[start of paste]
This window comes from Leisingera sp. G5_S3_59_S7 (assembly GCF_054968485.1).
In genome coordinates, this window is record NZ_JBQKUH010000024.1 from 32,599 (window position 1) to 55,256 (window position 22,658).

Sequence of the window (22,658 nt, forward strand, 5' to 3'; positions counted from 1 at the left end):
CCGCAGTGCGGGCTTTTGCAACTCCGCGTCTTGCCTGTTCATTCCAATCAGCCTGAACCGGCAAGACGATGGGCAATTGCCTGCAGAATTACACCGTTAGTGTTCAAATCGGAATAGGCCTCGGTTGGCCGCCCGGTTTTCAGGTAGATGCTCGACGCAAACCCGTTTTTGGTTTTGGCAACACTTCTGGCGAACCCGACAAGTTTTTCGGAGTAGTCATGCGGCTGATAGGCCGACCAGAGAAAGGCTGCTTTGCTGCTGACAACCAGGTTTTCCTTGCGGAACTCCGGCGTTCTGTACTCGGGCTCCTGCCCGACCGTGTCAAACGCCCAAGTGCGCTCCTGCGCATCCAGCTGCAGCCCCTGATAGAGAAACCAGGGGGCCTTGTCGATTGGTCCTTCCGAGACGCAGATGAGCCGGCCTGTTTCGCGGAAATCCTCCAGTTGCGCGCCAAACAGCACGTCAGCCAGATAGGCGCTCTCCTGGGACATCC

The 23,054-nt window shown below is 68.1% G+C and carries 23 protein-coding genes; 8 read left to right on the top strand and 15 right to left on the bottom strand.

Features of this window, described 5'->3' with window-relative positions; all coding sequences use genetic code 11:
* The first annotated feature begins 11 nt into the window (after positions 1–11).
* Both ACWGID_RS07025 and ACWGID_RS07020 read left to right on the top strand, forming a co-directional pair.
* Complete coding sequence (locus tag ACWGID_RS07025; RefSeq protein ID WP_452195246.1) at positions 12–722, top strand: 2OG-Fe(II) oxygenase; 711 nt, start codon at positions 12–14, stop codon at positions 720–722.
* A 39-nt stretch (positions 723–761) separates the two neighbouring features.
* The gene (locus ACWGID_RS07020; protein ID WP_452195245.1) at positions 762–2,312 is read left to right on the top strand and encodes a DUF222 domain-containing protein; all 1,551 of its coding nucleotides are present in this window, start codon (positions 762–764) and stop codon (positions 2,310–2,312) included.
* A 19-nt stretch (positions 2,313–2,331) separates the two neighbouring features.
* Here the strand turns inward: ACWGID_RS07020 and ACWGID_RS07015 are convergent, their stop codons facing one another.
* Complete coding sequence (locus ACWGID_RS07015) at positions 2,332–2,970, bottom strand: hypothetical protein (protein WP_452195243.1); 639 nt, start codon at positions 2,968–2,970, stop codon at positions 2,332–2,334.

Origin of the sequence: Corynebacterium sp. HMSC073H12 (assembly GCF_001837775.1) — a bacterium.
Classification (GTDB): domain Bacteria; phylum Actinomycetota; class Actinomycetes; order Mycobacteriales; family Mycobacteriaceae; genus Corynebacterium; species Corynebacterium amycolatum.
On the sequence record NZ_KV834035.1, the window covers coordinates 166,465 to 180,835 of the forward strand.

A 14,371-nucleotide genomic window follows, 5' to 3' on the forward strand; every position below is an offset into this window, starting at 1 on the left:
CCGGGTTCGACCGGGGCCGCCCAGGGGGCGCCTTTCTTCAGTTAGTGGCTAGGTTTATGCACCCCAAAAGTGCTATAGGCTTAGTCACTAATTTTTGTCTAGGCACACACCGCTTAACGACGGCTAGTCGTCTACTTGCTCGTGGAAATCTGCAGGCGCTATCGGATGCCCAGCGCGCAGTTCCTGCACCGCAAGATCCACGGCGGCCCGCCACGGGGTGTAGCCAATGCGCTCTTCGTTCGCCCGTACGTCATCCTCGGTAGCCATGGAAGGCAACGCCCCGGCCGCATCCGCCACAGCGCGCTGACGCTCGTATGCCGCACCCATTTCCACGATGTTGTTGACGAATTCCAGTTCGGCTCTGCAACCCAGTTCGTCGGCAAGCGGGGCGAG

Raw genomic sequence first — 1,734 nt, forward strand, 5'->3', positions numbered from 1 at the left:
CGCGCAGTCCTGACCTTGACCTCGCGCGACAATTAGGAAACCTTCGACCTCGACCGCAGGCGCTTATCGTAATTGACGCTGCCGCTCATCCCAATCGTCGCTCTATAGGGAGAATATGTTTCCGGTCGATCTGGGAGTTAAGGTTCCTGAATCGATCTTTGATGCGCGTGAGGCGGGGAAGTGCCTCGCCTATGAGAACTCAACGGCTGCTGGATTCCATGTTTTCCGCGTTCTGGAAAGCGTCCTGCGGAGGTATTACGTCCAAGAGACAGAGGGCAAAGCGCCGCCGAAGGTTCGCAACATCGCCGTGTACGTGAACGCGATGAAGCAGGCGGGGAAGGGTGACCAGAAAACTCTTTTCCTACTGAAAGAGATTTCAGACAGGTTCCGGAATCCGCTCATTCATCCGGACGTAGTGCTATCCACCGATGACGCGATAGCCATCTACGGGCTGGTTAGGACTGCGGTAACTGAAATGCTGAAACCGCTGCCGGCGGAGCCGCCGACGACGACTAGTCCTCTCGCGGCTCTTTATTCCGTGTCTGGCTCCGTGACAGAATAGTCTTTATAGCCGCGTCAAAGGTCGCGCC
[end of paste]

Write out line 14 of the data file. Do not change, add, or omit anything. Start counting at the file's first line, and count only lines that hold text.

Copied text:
* Complete coding sequence (locus ACWGID_RS07015) at positions 2,332–2,970, bottom strand: hypothetical protein (protein WP_452195243.1); 639 nt, start codon at positions 2,968–2,970, stop codon at positions 2,332–2,334.